Tara – From the Past to the Future

Last year at the World Archaeological Congress in Dublin we witnessed a debate over Tara and a large highway project that may destroy the site. Archaeologists (or Seandálaíochta!) in Ireland are trying to save the famous site, and there are 40 papers being presented about Tara; check it out here:

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Conference Live Web Stream
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The symposium will be streamed live via the web and facilities are available to overseas listeners to ask question via the symposium email address tara.symposium@ucd.ie. As the programme is compact, only a small proportion of questions will be relayed to the symposium auditorium.

Watch the stream here:
http://www.ucd.ie/archaeology/tarasymposium2009/livestream/

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EMAIL IN YOUR QUESTIONS
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You can email in questions to the speakers here: tara.symposium@ucd.ie

Or send us your question as a Tweet! You can follow the proceedings live on our Twitter Feed:
http://twitter.com/tara_2009_ucd

We will read select questions live over the stream!

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Full programme and further information available here:
http://www.ucd.ie/archaeology/tarasymposium2009/

Ireland

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There’s a giant butterscotch cat sitting on my lap as I peck away at the keyboard, one hand kept behind his battle-scarred ears–he’s a lover and a fighter–his claws digging into my thigh each time I stop petting. Beast.  It’s okay though, he and the peat fire are keeping me warm in a drafty, weird, rambling hostel that was converted from a monastery and is now filled with miscellaneous stuffed chairs, art, junk, and young French backpackers.  Tomorrow will be one week since I’ve left, and in that time I’ve made it about 3/4 of the way around the coast of Ireland.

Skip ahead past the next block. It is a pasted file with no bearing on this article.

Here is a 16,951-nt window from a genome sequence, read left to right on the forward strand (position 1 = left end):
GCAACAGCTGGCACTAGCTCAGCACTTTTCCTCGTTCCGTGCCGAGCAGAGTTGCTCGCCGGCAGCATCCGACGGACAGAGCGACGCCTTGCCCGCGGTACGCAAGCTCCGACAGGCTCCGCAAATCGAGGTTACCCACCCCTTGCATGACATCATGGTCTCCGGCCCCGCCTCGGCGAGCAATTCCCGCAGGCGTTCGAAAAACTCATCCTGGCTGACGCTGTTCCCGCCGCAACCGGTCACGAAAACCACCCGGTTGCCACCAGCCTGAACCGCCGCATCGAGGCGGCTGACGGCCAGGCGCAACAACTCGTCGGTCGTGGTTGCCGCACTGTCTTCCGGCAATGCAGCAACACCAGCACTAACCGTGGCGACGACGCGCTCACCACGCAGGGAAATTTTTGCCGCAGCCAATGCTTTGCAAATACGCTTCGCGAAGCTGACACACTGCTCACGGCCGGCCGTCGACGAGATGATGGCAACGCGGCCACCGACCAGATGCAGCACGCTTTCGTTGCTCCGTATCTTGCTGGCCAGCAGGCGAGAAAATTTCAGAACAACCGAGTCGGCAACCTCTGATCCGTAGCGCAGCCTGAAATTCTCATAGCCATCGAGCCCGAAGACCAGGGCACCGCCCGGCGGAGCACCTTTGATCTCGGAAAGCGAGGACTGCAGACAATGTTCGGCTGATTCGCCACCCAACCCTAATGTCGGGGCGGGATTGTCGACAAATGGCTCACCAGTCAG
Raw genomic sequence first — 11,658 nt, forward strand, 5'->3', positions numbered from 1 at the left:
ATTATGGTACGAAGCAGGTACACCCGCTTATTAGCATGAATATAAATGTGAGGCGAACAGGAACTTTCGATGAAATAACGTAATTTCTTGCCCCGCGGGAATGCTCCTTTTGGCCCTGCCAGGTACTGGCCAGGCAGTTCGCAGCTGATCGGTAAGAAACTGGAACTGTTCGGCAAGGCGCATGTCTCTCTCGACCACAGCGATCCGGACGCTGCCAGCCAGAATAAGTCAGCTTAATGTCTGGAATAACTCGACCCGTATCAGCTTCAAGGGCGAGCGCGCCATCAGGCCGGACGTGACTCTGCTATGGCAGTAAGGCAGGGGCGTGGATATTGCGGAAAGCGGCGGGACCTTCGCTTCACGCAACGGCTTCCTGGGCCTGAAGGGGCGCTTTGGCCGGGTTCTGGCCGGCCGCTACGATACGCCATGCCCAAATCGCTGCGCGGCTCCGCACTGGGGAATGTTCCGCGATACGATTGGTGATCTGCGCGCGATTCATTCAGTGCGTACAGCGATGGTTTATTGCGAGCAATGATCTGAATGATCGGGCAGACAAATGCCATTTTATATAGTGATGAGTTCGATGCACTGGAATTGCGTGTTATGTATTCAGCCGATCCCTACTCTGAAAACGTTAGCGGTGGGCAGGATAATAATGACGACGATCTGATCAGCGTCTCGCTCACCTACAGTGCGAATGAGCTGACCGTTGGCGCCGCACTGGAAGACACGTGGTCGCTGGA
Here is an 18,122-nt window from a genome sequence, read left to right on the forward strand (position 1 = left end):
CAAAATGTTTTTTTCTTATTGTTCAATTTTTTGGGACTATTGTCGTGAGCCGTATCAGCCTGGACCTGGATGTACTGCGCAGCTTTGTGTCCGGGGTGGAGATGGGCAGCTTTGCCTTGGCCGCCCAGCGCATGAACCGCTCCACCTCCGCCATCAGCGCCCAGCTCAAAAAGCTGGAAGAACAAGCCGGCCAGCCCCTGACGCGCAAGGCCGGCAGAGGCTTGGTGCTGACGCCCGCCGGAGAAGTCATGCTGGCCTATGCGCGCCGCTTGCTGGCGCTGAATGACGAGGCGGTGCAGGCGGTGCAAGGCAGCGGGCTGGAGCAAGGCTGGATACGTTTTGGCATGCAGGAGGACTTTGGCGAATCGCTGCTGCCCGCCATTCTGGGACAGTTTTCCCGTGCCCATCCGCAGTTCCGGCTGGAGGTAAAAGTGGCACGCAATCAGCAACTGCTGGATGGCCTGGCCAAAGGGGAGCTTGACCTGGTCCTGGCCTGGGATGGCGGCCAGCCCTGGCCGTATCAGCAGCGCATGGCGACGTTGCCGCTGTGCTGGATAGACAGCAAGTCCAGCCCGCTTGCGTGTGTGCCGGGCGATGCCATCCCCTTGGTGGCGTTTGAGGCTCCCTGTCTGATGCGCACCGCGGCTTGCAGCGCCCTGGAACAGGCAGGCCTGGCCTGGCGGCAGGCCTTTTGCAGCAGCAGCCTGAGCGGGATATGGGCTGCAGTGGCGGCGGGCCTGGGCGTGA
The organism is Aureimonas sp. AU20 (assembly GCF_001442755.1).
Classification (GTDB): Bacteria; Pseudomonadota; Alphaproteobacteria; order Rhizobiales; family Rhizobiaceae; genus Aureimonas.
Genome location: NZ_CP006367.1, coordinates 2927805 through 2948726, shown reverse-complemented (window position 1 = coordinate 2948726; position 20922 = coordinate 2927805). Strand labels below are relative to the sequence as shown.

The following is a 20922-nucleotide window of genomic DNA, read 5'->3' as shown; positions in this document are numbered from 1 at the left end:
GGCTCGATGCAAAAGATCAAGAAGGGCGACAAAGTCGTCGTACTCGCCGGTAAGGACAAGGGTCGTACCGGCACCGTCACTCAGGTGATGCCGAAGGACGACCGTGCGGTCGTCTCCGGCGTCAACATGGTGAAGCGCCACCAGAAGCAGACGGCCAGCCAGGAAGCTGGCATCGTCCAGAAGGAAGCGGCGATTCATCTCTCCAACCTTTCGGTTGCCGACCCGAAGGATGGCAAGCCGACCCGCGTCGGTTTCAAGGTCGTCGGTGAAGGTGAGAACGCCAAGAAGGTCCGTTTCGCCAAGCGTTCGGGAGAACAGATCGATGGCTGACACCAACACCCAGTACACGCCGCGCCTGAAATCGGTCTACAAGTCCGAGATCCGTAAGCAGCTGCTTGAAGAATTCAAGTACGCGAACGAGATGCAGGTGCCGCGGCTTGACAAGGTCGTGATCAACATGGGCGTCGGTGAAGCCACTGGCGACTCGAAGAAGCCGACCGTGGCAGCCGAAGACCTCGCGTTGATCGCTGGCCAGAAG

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One of my favorite days was spent in Belfast, taking in the murals generated by the conflicts between the Protestants and Catholics.  I don’t really see Ireland as my home country and when people ask me if I’m here to trace my genealogy (the first thing they do after they hear my name), I just smile and shrug.  But seeing the murals was sad and powerful and frustrating in a way that felt strangely close to home.  It could be that it was seeing my family names all over the tombstones and memorials that was upsetting, but I think what really caught me was the ever-present government housing in the major conflict areas and the futility of it all.

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I managed to chase a lot of that away while scrambling over the amazing geometrical basalt formations at the Giant’s Causeway.  The hexagonal columns seem to break away from the black cliffs surrounding them and march into the sea.  The waves crash around them and form little pools where huge, hair-like strands of seaweed wind around the angular rocks.  It was all I could do to keep myself from chipping the basalt–it makes lovely bifaces in the right hands.

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It’s hard to recap during trips; a lot of my time has been spent wandering around small country lanes in the rain, checking out obscure ruins, and talking with random people over pints of Smithix in pubs, but that doesn’t translate well to a travel narrative.  Over my laptop I can see that the sun is just now going down over the little tangle of green and trees outside the window–strange to be so far north.  The cat in my lap is so solidly asleep that he’s no longer purring and I’ve got a nice little mountain to climb tomorrow, so it’s probably time to finish this up and wander away to my bunk.  ‘Night.